Advances in Mental Health, Vol 10, No 2 (2011)

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Consumer and carer consultants in mental health: the formation of their role identity

Patricia Barkway, Krista Mosel, Alan Simpson, Candice Oster, Eimear Muir-Cochrane

Abstract


Following the introduction of the first National Mental Health Plan in 1992 consumer participation was and continues to be identified as a key component of the reform of Australia’s mental health services. One strategy to achieve participation has been the creation of the role of consumer and carer consultants (CCCs) who have been employed in public mental health services since the early 1990s.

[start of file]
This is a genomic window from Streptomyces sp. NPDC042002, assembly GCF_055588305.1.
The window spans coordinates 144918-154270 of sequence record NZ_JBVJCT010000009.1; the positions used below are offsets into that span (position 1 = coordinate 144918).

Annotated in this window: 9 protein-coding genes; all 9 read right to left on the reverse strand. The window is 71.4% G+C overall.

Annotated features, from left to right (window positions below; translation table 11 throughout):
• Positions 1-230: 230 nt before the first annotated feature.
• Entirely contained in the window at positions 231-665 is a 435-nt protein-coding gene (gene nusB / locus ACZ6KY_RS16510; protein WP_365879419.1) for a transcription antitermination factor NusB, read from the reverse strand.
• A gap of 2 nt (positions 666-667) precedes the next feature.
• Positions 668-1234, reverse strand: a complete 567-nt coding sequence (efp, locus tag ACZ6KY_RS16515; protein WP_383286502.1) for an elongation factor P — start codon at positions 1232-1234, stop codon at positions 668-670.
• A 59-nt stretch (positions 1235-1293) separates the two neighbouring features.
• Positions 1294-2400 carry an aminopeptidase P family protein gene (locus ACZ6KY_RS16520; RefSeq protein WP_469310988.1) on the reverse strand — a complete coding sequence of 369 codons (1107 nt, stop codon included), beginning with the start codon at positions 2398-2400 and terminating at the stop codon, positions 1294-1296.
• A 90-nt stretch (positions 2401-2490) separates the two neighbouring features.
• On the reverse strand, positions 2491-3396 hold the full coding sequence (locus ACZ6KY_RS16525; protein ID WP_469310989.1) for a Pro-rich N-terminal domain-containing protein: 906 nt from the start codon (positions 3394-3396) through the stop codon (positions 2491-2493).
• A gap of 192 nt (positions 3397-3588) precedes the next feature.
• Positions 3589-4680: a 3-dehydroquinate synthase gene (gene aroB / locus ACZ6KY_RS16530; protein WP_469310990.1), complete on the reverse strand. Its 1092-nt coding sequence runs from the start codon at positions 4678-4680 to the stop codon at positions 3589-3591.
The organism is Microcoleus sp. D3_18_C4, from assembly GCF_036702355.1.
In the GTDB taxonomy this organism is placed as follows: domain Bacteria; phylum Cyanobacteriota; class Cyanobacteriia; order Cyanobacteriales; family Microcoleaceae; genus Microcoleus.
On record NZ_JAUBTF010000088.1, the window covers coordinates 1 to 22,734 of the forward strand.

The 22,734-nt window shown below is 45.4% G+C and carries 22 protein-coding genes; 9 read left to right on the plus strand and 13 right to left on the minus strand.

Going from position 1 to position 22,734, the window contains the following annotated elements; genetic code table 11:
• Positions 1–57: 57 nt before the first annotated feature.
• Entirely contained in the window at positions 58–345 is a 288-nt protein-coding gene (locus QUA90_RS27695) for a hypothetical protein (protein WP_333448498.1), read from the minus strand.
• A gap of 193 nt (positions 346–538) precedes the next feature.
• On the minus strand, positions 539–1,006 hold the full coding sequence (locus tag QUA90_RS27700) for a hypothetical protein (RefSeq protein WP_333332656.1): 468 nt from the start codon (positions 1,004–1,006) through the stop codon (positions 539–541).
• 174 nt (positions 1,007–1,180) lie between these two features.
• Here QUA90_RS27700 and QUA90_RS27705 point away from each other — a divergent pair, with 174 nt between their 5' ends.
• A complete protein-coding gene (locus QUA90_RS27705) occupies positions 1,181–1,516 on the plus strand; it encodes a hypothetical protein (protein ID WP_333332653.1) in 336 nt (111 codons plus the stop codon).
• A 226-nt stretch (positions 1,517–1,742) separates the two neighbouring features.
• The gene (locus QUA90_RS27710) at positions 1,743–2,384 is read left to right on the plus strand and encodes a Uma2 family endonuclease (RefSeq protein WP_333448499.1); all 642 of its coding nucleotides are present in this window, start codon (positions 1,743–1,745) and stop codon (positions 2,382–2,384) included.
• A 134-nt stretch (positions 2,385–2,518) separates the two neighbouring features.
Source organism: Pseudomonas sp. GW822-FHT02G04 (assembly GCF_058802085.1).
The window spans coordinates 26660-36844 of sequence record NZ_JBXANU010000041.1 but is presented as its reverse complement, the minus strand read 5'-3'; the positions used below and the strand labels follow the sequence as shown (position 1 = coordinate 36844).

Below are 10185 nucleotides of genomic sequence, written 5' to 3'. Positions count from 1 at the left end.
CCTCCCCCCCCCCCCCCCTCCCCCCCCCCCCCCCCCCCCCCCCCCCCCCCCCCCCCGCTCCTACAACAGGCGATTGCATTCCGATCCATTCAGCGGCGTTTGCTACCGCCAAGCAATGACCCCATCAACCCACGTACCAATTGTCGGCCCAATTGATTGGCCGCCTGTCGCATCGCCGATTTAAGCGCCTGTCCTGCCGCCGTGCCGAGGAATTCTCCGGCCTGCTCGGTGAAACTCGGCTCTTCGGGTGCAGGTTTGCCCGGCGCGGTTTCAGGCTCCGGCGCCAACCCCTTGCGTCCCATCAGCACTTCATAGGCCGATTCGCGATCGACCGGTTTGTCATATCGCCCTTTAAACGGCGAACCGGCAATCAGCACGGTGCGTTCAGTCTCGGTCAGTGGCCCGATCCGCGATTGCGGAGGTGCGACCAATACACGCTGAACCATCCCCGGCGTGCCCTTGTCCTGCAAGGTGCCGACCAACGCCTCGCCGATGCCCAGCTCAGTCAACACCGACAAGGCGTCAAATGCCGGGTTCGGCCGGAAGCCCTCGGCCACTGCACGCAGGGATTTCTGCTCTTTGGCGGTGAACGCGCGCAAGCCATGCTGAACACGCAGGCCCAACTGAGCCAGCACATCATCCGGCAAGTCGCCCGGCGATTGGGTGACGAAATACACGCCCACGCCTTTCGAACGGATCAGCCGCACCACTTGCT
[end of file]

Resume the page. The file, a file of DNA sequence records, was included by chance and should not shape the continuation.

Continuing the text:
Despite over two decades of service by CCCs there seems to be little consensus between the CCCs and mental health professionals regarding the roles and function of these positions. This qualitative study sought to explore the question of ‘what is the role of consultants?’ from the perspective of CCCs, focusing in particular on the formation of consumer and carer consultants’ role identity. Four themes were identified, namely: Role Motivation; Role Preparation; Role Practice/Focus; and Role Ambiguity/Conflict. This paper explores these themes and their implications, and finally makes recommendations regarding clinical practice.






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